The Supreme Court on November 28 dismissed a plea, filed by Faaiz Anwar Qureshi who claimed to be a cine worker and artiste, seeking a complete ban on artistes from Pakistan performing or working in India, and asked the petitioner not to be “so narrow-minded”. A bench of Justices Sanjiv Khanna and SVN Bhatti said that it was not inclined to interfere with a Bombay high court order which had dismissed his plea.

The apex court also refused a submission by the petitioner to expunge certain remarks made by the high court against the petitioner. The petition sought the Supreme Court’s direction to the central government to impose a complete ban on Indian citizens, companies, firms and associations from employing or soliciting any work or performance, using any service, or entering into any association with any Pakistani artiste, including its cine workers, singers, musicians, lyricists and technicians.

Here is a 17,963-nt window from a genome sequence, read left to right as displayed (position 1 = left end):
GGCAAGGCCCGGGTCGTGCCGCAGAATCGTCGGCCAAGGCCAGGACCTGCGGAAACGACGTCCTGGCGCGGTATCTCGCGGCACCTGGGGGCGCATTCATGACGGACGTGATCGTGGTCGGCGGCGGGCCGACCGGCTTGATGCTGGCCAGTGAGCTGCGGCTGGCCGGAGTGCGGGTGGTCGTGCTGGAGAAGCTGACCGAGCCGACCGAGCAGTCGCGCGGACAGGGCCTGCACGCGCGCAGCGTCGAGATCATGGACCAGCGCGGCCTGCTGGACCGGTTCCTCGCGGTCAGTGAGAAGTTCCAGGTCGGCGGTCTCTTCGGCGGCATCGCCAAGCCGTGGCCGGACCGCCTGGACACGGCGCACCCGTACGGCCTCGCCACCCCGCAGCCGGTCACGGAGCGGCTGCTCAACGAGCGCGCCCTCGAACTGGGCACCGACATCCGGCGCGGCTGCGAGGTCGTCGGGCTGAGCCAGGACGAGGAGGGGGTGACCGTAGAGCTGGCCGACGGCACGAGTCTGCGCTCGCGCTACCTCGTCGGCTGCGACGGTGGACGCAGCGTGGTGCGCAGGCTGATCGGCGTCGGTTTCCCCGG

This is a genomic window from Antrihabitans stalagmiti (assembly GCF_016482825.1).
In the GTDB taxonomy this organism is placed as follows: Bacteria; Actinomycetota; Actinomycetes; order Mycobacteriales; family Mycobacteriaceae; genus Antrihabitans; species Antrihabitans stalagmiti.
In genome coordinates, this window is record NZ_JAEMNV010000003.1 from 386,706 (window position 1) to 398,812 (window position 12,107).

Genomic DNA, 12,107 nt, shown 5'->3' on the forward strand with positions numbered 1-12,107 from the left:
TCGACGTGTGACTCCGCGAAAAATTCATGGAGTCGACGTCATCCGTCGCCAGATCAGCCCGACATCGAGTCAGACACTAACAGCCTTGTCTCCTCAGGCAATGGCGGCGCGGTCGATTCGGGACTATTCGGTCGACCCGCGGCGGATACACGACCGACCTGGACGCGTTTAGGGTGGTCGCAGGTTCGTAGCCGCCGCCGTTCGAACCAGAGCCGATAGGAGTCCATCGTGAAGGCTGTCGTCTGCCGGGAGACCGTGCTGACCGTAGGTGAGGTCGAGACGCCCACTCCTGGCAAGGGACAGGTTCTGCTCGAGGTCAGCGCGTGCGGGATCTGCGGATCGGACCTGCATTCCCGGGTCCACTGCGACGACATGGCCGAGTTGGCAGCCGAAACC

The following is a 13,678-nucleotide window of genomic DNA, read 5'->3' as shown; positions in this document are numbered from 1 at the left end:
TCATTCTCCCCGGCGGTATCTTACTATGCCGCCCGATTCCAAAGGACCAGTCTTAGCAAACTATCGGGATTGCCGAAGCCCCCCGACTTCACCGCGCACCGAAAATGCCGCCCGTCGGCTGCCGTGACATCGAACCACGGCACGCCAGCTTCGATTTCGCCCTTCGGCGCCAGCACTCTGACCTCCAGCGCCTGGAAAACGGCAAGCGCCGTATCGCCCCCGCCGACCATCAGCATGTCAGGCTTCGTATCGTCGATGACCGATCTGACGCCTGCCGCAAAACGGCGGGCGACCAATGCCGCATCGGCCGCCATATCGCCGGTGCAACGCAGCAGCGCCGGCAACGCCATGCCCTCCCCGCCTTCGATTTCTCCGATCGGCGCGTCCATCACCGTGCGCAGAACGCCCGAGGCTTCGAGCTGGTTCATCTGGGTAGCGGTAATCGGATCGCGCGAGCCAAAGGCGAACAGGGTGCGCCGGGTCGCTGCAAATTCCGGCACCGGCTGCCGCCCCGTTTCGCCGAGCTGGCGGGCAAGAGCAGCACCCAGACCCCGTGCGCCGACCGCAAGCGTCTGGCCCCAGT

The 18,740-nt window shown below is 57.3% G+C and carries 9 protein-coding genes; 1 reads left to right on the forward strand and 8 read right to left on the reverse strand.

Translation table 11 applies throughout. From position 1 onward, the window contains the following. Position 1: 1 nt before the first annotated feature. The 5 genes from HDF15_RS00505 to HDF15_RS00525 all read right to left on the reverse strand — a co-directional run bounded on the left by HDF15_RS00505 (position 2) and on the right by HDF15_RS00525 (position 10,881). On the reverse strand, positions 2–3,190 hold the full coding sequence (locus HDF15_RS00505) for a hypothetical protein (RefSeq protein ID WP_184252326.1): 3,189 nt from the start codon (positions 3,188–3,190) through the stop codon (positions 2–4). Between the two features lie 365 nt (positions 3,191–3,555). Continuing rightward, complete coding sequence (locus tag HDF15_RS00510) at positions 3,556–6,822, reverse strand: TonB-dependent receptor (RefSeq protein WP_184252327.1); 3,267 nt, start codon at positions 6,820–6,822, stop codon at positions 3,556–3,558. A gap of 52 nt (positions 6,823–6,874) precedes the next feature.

The Bombay high court had dismissed Qureshi’s petition, saying that the relief it sought was a retrograde step in promoting cultural harmony, unity and peace, and had no merit in it. “One must understand that in order to be a patriot, one need not be inimical to those from abroad, especially from the neighbouring country,” the high court had said, adding, “A true patriot is a person who is selfless, who is devoted to the cause of his country, which he cannot be unless he is a person who is good at heart. A person who is good at heart would welcome in his country any activity which promotes peace, harmony and tranquility within the country and across the border.” The high court had reminded the petitioner that arts, music, sports, cultural events and dance were activities which rose above nationalities, cultures and nations, and truly brought about peace, tranquility, unity and harmony in the nation and between nations. (Picture for representational purposes only.)